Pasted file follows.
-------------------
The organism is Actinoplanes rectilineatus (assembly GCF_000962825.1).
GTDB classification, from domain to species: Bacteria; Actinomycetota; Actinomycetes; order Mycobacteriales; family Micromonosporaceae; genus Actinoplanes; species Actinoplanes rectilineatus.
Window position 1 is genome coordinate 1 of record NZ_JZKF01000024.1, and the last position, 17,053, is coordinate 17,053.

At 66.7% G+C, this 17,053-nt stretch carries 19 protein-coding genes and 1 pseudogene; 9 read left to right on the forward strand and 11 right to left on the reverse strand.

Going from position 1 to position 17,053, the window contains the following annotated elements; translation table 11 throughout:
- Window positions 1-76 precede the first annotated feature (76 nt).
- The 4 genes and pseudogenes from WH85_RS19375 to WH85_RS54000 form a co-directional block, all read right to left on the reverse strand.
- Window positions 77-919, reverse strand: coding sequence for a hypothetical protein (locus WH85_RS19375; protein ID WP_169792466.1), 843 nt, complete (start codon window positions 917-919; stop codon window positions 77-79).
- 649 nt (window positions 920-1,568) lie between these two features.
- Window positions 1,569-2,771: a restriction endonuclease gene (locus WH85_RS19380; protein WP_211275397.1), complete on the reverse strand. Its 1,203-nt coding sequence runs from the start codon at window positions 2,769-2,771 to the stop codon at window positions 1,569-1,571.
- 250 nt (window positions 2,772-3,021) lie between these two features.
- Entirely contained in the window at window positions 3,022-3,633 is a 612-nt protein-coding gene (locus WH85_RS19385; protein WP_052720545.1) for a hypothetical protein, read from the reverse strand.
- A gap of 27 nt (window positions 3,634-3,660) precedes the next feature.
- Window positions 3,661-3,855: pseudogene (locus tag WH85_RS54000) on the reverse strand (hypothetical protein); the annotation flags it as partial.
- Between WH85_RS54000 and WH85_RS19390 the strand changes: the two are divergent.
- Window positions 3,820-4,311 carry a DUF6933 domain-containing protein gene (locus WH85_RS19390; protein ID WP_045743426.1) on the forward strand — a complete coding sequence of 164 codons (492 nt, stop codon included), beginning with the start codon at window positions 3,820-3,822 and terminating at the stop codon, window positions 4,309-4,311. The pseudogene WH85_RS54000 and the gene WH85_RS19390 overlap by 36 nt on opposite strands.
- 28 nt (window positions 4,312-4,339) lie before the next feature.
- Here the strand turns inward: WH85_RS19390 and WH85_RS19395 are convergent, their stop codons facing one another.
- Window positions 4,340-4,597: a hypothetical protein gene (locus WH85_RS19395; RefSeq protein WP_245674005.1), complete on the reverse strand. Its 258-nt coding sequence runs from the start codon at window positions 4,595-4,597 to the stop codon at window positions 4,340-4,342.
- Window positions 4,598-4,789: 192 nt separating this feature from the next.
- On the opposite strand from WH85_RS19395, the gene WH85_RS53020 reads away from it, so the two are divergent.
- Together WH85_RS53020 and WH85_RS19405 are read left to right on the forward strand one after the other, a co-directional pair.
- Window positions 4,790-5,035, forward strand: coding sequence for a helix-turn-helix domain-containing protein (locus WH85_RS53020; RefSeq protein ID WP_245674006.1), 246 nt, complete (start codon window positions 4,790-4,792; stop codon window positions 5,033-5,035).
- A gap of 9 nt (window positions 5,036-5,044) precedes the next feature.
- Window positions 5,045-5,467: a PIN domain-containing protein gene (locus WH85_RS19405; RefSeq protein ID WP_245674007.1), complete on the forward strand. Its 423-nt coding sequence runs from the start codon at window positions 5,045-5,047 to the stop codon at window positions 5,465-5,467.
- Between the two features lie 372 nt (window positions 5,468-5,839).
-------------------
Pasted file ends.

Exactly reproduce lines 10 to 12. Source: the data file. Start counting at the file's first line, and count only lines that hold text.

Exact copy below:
- Window positions 1,569-2,771: a restriction endonuclease gene (locus WH85_RS19380; protein WP_211275397.1), complete on the reverse strand. Its 1,203-nt coding sequence runs from the start codon at window positions 2,769-2,771 to the stop codon at window positions 1,569-1,571.
- 250 nt (window positions 2,772-3,021) lie between these two features.
- Entirely contained in the window at window positions 3,022-3,633 is a 612-nt protein-coding gene (locus WH85_RS19385; protein WP_052720545.1) for a hypothetical protein, read from the reverse strand.